Objectives — This study aimed to identify a threshold in annual surgeon volume associated with increased risk of revision (for any cause) and deep infection requiring surgery following primary elective total knee arthroplasty (TKA).
Design — A propensity score matched cohort study.
Setting — Ontario, Canada.
Participants — 169 713 persons who received a primary TKA between 2002 and 2016, with 3-year postoperative follow-up.
Main Outcome Measures — Revision arthroplasty (for any cause), and the occurrence of deep surgical infection requiring surgery.
Results — Based on restricted cubic spline analysis, the threshold for increased probability of revision and deep infection requiring surgery was <70 cases/year. After matching of 51 658 TKA recipients from surgeons performing <70 cases/year to TKA recipients from surgeons with greater than 70 cases/year, patients in the former group had a higher rate of revision (for any cause, 2.23% (95% Confidence Interval (CI) 1.39 to 3.07) vs 1.70% (95% CI 0.85 to 2.55); Hazard Ratio (HR) 1.33, 95% CI 1.21 to 1.47, p<0.0001) and deep infection requiring surgery (1.29% (95% CI 0.44 to 2.14) vs 1.09% (95% CI 0.24 to 1.94); HR 1.33, 95% CI 1.17 to 1.51, p<0.0001).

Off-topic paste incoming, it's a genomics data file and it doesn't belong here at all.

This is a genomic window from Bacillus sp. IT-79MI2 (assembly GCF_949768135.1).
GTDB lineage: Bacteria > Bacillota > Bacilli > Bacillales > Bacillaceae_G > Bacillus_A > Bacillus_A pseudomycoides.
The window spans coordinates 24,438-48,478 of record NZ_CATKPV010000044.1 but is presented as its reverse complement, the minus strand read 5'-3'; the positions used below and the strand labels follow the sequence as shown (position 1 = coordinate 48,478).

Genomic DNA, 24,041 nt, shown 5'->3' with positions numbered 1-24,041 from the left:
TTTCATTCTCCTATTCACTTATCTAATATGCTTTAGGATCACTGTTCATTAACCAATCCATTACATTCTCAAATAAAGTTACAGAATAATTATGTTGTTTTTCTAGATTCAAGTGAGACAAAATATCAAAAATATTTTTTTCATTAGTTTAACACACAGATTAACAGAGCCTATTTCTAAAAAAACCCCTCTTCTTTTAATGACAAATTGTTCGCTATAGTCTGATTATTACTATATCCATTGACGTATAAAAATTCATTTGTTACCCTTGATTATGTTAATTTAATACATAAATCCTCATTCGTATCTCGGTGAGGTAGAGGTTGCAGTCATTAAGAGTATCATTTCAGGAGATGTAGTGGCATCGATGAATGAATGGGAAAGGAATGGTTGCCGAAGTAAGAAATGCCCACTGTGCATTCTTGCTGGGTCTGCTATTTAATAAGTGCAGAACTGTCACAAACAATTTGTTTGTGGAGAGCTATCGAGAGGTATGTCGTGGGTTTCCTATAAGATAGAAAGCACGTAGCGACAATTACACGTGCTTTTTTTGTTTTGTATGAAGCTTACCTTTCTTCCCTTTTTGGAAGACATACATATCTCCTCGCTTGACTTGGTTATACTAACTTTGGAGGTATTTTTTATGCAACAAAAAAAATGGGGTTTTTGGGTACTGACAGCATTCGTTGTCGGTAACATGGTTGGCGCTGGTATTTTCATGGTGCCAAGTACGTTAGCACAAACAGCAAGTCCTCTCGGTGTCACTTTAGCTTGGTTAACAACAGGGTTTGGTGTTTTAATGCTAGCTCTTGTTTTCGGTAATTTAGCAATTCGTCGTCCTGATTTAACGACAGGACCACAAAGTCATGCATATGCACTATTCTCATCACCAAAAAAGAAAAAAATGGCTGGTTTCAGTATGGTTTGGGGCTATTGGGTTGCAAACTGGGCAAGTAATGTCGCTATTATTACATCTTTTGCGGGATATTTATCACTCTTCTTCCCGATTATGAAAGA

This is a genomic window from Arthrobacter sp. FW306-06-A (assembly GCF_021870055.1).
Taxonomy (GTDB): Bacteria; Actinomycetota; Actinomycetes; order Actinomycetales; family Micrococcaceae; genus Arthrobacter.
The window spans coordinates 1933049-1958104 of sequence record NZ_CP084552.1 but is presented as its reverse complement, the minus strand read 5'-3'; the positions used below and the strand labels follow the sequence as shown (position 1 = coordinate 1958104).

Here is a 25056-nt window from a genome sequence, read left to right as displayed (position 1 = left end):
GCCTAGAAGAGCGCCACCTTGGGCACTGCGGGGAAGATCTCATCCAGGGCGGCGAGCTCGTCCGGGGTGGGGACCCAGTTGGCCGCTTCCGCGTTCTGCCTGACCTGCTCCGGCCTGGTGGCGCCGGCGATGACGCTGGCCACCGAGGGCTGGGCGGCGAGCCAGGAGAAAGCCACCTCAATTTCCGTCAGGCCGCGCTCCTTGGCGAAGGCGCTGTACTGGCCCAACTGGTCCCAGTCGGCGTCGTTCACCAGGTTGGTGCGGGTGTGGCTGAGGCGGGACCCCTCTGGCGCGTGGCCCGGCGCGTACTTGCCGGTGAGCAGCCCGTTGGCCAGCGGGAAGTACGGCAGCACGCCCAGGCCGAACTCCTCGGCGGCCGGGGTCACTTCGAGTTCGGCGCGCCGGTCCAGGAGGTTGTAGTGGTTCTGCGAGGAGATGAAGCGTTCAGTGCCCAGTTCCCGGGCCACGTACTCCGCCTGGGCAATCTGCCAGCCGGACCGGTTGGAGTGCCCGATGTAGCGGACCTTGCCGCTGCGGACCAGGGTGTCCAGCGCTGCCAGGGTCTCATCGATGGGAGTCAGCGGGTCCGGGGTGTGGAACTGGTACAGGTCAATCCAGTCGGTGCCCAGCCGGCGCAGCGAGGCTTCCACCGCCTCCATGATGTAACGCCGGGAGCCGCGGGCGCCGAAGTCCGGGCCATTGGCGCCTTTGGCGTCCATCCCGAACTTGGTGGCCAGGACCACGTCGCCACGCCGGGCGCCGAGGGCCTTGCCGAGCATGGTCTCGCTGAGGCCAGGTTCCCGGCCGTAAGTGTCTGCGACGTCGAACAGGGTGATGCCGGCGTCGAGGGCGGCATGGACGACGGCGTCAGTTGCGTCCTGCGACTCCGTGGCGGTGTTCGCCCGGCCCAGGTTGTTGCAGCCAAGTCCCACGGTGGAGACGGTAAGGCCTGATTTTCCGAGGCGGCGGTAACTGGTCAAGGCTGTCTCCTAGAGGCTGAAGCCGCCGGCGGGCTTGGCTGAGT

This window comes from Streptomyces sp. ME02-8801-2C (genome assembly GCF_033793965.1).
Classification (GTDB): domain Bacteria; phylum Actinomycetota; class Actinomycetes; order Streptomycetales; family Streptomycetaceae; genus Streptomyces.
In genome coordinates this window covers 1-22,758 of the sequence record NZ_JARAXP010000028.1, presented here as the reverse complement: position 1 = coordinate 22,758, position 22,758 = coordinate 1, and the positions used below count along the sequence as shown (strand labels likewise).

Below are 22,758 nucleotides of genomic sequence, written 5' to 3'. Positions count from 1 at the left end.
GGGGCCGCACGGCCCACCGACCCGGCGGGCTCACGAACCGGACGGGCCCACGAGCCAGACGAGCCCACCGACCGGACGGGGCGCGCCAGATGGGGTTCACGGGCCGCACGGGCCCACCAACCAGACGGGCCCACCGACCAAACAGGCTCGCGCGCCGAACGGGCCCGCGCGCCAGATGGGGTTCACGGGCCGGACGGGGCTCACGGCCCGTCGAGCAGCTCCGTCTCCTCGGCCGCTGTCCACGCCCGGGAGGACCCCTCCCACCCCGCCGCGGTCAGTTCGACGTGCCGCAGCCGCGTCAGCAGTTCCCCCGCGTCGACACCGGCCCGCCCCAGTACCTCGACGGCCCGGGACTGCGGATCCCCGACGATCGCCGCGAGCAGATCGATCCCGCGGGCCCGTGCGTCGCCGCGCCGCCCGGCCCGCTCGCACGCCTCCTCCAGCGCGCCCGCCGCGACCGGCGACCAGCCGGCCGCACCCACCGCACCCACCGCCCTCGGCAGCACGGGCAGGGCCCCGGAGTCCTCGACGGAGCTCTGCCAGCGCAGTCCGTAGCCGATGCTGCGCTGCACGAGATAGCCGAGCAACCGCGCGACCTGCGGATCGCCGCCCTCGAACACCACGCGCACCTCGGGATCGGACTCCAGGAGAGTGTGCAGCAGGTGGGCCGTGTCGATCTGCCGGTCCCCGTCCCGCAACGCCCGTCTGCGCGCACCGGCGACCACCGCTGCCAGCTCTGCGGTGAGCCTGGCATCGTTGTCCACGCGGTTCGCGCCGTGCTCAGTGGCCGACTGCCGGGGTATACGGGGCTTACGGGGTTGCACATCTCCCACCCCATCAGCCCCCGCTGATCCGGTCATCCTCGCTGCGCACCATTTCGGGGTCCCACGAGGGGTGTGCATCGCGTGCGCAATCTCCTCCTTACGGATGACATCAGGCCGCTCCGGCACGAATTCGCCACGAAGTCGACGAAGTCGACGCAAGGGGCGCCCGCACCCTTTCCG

Conclusions — For primary TKA recipients, cases performed by surgeons who had performed fewer than 70 TKAs in the year prior to the index TKA were at 31% increased relative risk of revision (for any cause), and 18% increased relative risk for deep surgical infection requiring surgery, at 3-year follow-up.
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